Air pollution causes more than three million deaths annually and globally. The Harvard School of Public Health has linked poor air quality to lung cancer, strokes, heart disease, asthma, allergies; and a bevy of other surprisingly related symptoms. However, when we hear the term ‘air pollution’, we typically think of auto exhaust, smog and greenhouse gases. Most of us aren’t aware that the air we breathe inside tends to be up to five times more polluted than the air outdoors. Indoor air pollution consists mostly of dust, mites, dander, mould spores, volatile organic compounds (VOCs)and pathogens. On average, modern society lives and works indoors 90% of the day, which makes these statistics quite unsettling. Fortunately, there are many developments in the world of science and technology that can help us monitor and improve our indoor air quality.
Air purifiers have come a long way since their inception. Modern air cleaning technology is beyond sufficient when it comes to providing optimal indoor air quality. There are quite a few different types to choose from, each with their own strengths and specialities. Perhaps the best known of the group is the HEPA (high efficiency particulate air) filter. Developed during World War II to eliminate radioactive toxins produced during atomic bomb creation, the HEPA is still the most efficient type of air filter available. They’re made from fibreglass and specialise in eliminating dust, mites, pollens, mould, pet dander, bacteria and 99.97% of common allergens.
Activated carbon (AC) filters use adsorption technology. Not to be confused with absorption, adsorption refers to the adherence of atoms, ions, or molecules (from gas, liquid or dissolved solids) to a designated surface. AC filters specialise in trapping chemical fumes, odours, gases and smoke. Ionisers and ozone generators are also examples of modern air purification technology. Although they don’t have the same impressive rate of efficiency as the HEPA or the AC filters, they work proactively, meaning unlike HEPA and AC, they don’t need fans to operate.
Analysis of over 49,000 home indoor air quality tests conducted by AirAdvice as far back as 2007 shows that 96.7% of homes have at least one indoor air pollution issue. Compounding this statistic is the fact that most of us aren’t aware that there is a problem. We suffer from allergy symptoms and sometimes even more serious health complications without realising contaminants we’re breathing in our own homes are the likeliest culprits. An indoor air quality monitor will measure and report back the levels of common indoor contaminants, along with other conditions in the home, such as excess dust, toxic household cleaner emissions, VOCs; and even unhealthy humidity levels. Some plug right into a power outlet, while others are battery operated; many can be paired with appliances such as air purifiers, fans and dehumidifiers to regulate issues that arise in real time.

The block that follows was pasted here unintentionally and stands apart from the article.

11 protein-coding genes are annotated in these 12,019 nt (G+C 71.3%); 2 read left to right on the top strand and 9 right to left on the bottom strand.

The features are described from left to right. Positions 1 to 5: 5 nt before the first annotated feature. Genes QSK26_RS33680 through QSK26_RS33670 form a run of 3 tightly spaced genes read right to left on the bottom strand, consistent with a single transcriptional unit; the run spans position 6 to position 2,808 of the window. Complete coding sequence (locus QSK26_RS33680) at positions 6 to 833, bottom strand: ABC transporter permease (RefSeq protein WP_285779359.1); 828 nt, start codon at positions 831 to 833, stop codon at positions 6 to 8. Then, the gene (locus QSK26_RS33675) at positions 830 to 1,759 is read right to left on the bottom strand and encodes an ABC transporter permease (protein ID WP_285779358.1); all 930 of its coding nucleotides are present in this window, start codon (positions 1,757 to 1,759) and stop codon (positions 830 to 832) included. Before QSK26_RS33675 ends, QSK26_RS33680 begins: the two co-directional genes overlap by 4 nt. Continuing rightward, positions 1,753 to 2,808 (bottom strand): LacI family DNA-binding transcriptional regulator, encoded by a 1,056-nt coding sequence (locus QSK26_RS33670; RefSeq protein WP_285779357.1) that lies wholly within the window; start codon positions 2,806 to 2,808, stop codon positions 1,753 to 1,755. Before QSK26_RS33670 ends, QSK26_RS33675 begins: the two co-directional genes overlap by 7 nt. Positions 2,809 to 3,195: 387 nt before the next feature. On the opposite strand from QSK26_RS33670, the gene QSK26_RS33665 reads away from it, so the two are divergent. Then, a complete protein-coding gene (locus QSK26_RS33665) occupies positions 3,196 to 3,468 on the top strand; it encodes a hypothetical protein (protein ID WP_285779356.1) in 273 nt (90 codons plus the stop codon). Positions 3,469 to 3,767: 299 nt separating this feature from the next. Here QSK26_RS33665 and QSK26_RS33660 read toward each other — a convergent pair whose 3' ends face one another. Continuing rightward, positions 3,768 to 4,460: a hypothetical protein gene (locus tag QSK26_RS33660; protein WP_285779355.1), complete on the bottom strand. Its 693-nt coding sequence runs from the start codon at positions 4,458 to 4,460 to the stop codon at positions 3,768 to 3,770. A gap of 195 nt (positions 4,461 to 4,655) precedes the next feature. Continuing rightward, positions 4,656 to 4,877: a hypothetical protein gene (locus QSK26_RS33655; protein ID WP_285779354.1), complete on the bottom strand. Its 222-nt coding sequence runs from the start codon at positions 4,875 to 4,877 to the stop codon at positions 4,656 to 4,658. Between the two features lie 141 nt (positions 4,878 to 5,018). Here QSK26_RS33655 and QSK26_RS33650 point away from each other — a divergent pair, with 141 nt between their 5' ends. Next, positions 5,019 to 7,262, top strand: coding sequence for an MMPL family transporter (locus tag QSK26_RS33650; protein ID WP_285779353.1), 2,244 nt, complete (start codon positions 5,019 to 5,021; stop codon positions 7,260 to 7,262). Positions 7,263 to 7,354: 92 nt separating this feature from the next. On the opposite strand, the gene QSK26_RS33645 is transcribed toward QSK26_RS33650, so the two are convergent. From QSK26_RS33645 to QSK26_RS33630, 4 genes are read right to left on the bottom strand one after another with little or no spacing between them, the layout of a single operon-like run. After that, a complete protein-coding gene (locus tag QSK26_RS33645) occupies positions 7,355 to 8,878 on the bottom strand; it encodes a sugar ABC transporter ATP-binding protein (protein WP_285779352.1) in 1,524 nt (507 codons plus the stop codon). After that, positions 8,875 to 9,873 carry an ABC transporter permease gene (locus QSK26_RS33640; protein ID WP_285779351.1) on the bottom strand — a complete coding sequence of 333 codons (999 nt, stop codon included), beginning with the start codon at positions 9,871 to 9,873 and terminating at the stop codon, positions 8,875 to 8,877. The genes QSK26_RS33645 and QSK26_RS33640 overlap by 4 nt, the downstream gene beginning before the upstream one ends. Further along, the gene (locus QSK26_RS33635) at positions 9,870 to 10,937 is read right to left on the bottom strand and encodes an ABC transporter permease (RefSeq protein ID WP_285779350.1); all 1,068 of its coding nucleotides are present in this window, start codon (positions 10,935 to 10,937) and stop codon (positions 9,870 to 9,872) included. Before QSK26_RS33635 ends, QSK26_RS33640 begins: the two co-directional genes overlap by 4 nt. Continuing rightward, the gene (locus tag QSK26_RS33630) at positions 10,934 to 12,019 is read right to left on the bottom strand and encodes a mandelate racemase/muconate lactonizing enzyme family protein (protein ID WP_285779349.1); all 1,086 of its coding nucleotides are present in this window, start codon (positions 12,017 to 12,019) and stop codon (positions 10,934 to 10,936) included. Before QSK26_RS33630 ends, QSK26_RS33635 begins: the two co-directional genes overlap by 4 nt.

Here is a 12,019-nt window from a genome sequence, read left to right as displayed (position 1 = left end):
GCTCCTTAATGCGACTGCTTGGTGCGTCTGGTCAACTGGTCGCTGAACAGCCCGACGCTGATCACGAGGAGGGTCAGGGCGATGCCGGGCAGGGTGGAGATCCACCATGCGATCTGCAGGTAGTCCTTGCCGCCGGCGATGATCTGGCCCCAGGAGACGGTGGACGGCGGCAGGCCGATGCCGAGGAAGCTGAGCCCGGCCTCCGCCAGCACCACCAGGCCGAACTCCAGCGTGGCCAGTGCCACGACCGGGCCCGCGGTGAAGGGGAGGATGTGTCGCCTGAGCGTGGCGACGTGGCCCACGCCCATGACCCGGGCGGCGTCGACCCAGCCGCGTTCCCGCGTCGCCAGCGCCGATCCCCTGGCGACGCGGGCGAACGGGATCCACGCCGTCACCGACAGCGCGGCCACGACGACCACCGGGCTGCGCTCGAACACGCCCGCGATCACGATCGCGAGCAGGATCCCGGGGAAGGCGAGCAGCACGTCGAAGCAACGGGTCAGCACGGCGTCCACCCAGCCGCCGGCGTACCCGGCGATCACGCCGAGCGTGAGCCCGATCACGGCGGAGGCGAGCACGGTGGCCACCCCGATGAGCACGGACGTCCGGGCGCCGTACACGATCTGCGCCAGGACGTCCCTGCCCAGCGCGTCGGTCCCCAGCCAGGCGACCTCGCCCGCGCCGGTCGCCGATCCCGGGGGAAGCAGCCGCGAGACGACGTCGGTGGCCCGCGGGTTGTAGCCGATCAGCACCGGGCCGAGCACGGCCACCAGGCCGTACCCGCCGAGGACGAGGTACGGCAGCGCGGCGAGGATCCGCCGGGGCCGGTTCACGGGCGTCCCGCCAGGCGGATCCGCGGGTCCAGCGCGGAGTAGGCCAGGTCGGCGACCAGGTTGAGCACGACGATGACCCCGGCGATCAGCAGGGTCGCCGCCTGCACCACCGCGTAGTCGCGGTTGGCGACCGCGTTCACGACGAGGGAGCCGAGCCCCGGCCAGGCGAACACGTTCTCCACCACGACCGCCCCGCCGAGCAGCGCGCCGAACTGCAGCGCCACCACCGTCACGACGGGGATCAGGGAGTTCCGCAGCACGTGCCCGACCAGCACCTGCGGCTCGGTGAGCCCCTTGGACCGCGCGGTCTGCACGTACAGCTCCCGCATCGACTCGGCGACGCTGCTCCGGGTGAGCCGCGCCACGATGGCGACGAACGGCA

Smart technology is becoming increasingly affordable. One of the latest trends in smart technology, home automation, can now be utilised to monitor and improve the quality of air in the home using an existing HVAC system and a whole-house purifying system. An automated indoor air quality monitor allows users to view data on their phone in real time, as well as past measurements and events. When the system receives a bad air quality report from the monitor, it’s triggered to run fans, adjust humidity and boost airflow, sending clean air back out through all of the HVAC supply vents in the home. In addition to purifying the air, a smart thermostat and air purifying system reduces the amount of energy a home uses, ultimately saving the homeowner money.
Breathing quality air inside is integral for good physical and mental health. Air quality in the home can be improved through simple solutions such as opening windows for ventilation, adopting houseplants, or switching to natural household cleaning products. Taking advantage of modern technology, however, will help us achieve optimal results and breathe easy.